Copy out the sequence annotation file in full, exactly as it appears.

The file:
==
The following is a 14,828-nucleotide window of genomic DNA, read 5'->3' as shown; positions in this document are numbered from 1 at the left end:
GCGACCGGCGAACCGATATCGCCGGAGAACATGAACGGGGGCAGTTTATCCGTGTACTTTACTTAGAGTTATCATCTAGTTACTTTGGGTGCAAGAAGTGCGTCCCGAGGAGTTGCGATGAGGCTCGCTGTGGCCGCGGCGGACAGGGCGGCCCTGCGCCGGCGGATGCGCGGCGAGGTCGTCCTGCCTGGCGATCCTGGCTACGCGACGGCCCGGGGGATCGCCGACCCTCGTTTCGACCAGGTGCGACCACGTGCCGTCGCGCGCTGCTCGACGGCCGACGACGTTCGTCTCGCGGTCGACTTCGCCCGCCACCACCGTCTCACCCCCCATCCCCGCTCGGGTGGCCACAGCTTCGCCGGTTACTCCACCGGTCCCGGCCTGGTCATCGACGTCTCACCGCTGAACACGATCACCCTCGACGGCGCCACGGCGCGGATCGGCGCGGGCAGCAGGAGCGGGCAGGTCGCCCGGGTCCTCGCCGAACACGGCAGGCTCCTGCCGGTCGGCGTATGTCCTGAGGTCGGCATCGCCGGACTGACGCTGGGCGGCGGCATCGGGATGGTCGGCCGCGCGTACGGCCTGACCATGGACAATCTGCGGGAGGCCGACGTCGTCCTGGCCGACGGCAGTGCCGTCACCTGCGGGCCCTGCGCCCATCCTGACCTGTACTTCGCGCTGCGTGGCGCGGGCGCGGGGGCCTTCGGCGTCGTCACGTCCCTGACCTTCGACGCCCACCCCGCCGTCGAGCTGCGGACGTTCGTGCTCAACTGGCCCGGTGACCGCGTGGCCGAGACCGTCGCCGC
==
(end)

The following is a 14,828-nucleotide window of genomic DNA, read 5'->3' as shown; positions in this document are numbered from 1 at the left end:
GCGACCGGCGAACCGATATCGCCGGAGAACATGAACGGGGGCAGTTTATCCGTGTACTTTACTTAGAGTTATCATCTAGTTACTTTGGGTGCAAGAAGTGCGTCCCGAGGAGTTGCGATGAGGCTCGCTGTGGCCGCGGCGGACAGGGCGGCCCTGCGCCGGCGGATGCGCGGCGAGGTCGTCCTGCCTGGCGATCCTGGCTACGCGACGGCCCGGGGGATCGCCGACCCTCGTTTCGACCAGGTGCGACCACGTGCCGTCGCGCGCTGCTCGACGGCCGACGACGTTCGTCTCGCGGTCGACTTCGCCCGCCACCACCGTCTCACCCCCCATCCCCGCTCGGGTGGCCACAGCTTCGCCGGTTACTCCACCGGTCCCGGCCTGGTCATCGACGTCTCACCGCTGAACACGATCACCCTCGACGGCGCCACGGCGCGGATCGGCGCGGGCAGCAGGAGCGGGCAGGTCGCCCGGGTCCTCGCCGAACACGGCAGGCTCCTGCCGGTCGGCGTATGTCCTGAGGTCGGCATCGCCGGACTGACGCTGGGCGGCGGCATCGGGATGGTCGGCCGCGCGTACGGCCTGACCATGGACAATCTGCGGGAGGCCGACGTCGTCCTGGCCGACGGCAGTGCCGTCACCTGCGGGCCCTGCGCCCATCCTGACCTGTACTTCGCGCTGCGTGGCGCGGGCGCGGGGGCCTTCGGCGTCGTCACGTCCCTGACCTTCGACGCCCACCCCGCCGTCGAGCTGCGGACGTTCGTGCTCAACTGGCCCGGTGACCGCGTGGCCGAGACCGTCGCCGC